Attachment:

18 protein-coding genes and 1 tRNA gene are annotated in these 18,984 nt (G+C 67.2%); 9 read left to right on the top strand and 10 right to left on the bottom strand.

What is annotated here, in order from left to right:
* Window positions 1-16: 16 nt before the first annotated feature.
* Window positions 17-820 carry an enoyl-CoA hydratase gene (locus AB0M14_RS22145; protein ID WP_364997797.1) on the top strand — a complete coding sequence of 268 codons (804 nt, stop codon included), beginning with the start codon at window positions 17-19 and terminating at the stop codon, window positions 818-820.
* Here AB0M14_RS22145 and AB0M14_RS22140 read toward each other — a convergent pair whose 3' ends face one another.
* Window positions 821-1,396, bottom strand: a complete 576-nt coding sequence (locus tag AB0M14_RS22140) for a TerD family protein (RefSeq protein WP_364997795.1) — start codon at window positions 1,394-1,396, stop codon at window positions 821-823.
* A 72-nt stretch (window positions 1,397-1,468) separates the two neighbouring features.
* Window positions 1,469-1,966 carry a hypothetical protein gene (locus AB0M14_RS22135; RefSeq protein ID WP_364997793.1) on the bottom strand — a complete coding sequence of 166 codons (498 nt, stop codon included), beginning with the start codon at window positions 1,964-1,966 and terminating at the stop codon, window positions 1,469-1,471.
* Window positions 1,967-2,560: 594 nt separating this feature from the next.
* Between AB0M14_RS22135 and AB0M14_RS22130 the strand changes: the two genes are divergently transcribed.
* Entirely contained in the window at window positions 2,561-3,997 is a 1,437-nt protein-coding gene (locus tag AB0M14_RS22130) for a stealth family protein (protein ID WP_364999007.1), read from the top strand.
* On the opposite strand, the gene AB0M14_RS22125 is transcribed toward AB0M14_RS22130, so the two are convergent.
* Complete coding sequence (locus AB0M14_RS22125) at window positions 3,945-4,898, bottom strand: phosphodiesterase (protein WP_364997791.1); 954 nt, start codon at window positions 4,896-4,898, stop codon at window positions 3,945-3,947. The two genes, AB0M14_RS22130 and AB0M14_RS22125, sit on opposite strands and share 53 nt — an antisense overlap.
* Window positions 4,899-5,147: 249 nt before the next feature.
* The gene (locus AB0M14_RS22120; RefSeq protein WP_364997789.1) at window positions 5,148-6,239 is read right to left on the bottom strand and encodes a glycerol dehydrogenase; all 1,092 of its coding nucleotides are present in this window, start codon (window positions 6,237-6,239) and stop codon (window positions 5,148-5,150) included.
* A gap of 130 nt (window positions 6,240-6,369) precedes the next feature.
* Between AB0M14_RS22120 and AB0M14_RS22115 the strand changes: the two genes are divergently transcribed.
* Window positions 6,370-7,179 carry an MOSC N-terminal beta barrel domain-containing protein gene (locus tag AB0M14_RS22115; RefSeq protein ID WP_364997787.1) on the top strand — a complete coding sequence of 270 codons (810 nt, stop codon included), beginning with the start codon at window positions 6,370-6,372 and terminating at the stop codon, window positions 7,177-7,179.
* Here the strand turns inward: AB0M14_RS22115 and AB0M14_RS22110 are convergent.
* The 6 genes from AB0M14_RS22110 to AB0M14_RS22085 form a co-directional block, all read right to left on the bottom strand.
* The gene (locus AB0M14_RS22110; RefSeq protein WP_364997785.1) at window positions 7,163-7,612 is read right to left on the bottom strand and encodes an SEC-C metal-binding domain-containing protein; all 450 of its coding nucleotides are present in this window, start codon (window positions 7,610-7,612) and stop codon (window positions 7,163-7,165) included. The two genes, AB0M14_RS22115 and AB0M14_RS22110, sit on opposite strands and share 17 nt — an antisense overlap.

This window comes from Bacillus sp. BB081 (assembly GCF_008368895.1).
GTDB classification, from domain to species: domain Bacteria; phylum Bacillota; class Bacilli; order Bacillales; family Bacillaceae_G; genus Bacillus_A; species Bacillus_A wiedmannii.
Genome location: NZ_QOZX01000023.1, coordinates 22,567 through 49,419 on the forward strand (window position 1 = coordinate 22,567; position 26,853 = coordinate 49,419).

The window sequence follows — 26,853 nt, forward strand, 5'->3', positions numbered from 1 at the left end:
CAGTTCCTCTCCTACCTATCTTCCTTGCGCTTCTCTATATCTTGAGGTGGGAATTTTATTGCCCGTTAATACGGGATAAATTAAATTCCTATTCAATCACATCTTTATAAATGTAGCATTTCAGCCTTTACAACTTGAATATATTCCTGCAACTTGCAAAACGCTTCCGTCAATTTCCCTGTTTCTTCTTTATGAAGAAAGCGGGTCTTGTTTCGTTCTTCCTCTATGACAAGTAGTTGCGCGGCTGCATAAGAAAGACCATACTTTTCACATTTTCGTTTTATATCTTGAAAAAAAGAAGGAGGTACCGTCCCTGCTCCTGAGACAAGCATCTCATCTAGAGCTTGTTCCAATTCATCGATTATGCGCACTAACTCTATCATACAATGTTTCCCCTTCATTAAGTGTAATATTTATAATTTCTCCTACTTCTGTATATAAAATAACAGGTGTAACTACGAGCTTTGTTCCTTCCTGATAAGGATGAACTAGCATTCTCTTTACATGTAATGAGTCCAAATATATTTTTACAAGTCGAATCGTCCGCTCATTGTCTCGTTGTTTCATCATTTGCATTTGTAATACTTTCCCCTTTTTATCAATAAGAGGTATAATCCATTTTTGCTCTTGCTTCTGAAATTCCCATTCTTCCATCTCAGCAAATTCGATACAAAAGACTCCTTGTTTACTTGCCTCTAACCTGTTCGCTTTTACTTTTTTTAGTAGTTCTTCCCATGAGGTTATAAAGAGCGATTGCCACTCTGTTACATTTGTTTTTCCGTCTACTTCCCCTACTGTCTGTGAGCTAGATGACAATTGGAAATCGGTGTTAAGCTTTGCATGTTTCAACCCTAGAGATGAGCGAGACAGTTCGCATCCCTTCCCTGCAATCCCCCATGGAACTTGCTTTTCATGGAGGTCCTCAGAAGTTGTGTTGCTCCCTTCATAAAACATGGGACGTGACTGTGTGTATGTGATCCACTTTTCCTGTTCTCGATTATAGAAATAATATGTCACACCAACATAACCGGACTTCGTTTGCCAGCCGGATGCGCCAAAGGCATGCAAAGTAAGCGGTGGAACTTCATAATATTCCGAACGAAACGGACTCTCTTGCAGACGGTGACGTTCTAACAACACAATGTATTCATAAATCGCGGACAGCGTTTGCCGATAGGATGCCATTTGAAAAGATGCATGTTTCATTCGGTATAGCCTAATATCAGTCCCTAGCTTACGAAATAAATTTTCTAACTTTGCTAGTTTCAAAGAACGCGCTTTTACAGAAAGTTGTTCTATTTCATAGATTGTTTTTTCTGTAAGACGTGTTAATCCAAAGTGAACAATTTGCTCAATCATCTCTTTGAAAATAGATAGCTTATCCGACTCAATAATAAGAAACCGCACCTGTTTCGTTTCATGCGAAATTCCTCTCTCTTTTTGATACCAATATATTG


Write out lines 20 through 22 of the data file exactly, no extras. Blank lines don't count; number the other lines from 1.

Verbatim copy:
* The 6 genes from AB0M14_RS22110 to AB0M14_RS22085 form a co-directional block, all read right to left on the bottom strand.
* The gene (locus AB0M14_RS22110; RefSeq protein WP_364997785.1) at window positions 7,163-7,612 is read right to left on the bottom strand and encodes an SEC-C metal-binding domain-containing protein; all 450 of its coding nucleotides are present in this window, start codon (window positions 7,610-7,612) and stop codon (window positions 7,163-7,165) included. The two genes, AB0M14_RS22115 and AB0M14_RS22110, sit on opposite strands and share 17 nt — an antisense overlap.

This window comes from Bacillus sp. BB081 (assembly GCF_008368895.1).